"They put me in a room," says Shapiro. "For the first time in your life, you're sitting there with six men convicted of first-degree murder and you're on the defensive, which with these men takes about four seconds. It was pretty frightening. They're all 6 feet tall. I'm convinced that to be a convict in that prison, you have to be 6 feet tall."

"Come on, Arnold," says Bindhammer.

"They're all big and memacing-looking and they're yelling and frightening and some of them look crazed," says Shapiro.

Surprisingly, the unusally harsh language in the program did not language in the program did not evoke a hailstorm of complaints at the station where it was first shown. "I was amazed," Shapiro says. "A Lot of parents said, 'Could you air it earlier next time, so the kids can watch?'"

Bindhammer has vowed to continue working with juvenile offenders now that he is a free man. His deep-dyed intensity suggests that he has the determination to make something of what might have been wasted life.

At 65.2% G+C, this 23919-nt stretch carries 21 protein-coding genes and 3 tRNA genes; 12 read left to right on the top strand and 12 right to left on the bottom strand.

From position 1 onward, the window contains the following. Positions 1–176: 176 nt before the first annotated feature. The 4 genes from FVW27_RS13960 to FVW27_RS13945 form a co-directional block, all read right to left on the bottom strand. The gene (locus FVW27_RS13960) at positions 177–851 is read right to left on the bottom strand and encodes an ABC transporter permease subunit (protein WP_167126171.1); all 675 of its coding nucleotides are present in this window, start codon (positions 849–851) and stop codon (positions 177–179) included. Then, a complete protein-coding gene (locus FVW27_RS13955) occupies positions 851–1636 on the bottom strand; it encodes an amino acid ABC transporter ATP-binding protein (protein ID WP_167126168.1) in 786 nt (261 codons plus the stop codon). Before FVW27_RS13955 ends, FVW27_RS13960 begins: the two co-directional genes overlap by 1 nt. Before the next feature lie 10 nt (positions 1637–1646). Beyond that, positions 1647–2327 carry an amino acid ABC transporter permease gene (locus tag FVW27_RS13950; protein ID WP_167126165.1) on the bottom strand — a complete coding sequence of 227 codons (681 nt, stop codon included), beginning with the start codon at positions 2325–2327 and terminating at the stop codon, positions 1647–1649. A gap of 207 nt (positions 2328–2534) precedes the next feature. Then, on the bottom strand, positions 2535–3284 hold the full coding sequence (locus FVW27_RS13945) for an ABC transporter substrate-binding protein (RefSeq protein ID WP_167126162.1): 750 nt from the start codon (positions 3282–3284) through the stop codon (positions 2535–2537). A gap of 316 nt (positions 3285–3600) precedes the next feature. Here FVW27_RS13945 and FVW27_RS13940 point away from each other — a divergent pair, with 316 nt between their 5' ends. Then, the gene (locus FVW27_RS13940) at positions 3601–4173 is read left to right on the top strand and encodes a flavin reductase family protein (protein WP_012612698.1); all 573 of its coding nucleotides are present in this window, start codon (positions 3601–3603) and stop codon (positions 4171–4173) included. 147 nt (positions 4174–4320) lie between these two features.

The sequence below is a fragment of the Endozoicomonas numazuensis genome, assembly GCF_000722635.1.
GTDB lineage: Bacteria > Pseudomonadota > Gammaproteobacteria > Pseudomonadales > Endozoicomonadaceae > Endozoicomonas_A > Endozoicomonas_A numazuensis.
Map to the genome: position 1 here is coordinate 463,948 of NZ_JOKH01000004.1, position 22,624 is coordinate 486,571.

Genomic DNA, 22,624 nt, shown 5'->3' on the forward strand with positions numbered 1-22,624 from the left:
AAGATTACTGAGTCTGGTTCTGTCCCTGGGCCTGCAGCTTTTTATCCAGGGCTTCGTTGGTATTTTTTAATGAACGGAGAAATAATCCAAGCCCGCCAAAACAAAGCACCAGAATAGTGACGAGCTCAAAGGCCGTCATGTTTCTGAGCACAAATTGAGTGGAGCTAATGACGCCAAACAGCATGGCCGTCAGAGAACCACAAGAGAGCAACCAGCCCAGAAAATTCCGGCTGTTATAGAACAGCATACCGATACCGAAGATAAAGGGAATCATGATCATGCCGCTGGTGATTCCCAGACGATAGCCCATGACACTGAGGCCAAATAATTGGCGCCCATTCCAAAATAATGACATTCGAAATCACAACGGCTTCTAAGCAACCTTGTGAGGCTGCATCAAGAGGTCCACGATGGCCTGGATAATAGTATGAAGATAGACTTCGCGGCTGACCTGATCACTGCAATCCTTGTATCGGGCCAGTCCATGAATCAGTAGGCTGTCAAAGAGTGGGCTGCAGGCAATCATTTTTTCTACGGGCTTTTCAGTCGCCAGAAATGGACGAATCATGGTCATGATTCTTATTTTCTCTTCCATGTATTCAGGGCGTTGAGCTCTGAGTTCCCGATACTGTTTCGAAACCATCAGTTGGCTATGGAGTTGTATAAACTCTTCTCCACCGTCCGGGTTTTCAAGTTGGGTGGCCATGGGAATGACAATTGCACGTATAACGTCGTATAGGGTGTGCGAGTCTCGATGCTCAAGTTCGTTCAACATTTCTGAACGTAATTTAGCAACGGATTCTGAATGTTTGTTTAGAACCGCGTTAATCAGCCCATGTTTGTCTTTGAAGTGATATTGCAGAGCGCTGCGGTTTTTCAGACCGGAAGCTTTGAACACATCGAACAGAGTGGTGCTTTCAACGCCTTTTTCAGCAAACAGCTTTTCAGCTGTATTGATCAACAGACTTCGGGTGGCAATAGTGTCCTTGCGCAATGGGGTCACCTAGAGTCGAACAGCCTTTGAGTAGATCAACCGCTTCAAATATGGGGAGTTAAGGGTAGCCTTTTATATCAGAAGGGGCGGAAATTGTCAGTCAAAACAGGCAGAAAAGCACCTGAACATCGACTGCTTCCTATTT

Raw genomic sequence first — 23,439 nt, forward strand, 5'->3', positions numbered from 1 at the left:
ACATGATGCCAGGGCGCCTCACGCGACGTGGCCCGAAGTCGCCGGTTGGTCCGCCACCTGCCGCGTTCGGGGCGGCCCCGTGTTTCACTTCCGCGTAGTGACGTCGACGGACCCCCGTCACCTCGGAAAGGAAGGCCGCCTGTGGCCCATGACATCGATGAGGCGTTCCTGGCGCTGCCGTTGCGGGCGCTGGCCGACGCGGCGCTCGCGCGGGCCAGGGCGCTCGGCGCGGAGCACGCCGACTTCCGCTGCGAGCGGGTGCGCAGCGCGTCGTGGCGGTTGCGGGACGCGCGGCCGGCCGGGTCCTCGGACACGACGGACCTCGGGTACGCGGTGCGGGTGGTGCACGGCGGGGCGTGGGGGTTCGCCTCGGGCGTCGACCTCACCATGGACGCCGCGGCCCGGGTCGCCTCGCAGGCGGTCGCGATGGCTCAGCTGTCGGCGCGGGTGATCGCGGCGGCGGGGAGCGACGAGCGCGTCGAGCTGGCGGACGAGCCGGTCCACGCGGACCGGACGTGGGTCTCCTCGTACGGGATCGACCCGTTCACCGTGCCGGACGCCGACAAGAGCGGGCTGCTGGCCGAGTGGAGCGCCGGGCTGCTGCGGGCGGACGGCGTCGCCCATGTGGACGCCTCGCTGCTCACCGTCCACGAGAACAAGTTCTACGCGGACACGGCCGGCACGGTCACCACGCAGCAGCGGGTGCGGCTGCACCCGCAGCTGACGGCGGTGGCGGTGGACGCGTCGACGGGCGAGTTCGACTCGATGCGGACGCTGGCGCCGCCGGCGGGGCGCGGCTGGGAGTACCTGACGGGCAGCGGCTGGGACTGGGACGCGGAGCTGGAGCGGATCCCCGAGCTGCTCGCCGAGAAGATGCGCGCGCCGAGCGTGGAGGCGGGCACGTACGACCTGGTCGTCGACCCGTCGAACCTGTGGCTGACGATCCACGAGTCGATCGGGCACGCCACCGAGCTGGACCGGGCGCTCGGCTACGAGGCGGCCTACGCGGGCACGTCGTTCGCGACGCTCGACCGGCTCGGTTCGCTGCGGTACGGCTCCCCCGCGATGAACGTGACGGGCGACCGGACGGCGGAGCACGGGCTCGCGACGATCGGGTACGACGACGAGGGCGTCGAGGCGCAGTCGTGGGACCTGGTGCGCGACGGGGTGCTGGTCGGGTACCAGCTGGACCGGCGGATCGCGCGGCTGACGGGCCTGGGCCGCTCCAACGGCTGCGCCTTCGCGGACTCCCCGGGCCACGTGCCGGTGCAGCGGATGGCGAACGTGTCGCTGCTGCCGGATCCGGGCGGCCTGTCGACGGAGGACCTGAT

"I feel sorry for every kid that participates in our program," he says, but the lifers never express pity during the sessions. Afterward, Bindhammer says, some of them return to their cells and cry.

He speaks calmly and methodically of his own criminal career, using official judicialese like "incarceration" and "laceration" as he talks.

"My first encounterment with the law was at the age of 8," he says. "I was incarcerated for truancy and theft. I was convinced by people that I was in fact no good, and I had become determined to be the best no-good person I could be. And I did all the things that was expected of a no-good person. I knew it was wrong. But if that was what was expected of me, that was what I was going to do."

He has a long and detailed description of the crime that got him sentenced to life in prison -- there was "a motor vehicle violation, an accident," he stumbled away from the scene of it, he says, a stranger approached with a gun, Bindhammer thought his fiance was in danger, a scuffle ensued, three shots were fired, and a court ruled that the fourth, which killed the man, was fired while Bindhammer held the gun.